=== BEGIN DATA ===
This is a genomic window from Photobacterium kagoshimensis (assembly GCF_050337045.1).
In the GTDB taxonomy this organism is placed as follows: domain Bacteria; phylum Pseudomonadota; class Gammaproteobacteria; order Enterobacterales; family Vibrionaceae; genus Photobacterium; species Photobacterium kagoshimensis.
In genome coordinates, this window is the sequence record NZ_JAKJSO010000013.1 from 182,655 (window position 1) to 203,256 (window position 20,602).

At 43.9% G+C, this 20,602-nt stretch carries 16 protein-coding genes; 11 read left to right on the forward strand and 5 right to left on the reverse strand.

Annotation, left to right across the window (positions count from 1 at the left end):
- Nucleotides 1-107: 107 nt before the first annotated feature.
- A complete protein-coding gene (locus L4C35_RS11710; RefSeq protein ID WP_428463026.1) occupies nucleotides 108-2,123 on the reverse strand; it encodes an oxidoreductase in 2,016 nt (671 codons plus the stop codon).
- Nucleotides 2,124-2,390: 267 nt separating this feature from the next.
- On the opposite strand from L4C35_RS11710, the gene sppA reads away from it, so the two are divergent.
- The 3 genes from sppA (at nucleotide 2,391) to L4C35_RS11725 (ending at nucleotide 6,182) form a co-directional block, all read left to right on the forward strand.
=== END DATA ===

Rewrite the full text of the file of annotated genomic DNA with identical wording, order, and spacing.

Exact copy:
This is a genomic window from Photobacterium kagoshimensis (assembly GCF_050337045.1).
In the GTDB taxonomy this organism is placed as follows: domain Bacteria; phylum Pseudomonadota; class Gammaproteobacteria; order Enterobacterales; family Vibrionaceae; genus Photobacterium; species Photobacterium kagoshimensis.
In genome coordinates, this window is the sequence record NZ_JAKJSO010000013.1 from 182,655 (window position 1) to 203,256 (window position 20,602).

At 43.9% G+C, this 20,602-nt stretch carries 16 protein-coding genes; 11 read left to right on the forward strand and 5 right to left on the reverse strand.

Annotation, left to right across the window (positions count from 1 at the left end):
- Nucleotides 1-107: 107 nt before the first annotated feature.
- A complete protein-coding gene (locus L4C35_RS11710; RefSeq protein ID WP_428463026.1) occupies nucleotides 108-2,123 on the reverse strand; it encodes an oxidoreductase in 2,016 nt (671 codons plus the stop codon).
- Nucleotides 2,124-2,390: 267 nt separating this feature from the next.
- On the opposite strand from L4C35_RS11710, the gene sppA reads away from it, so the two are divergent.
- The 3 genes from sppA (at nucleotide 2,391) to L4C35_RS11725 (ending at nucleotide 6,182) form a co-directional block, all read left to right on the forward strand.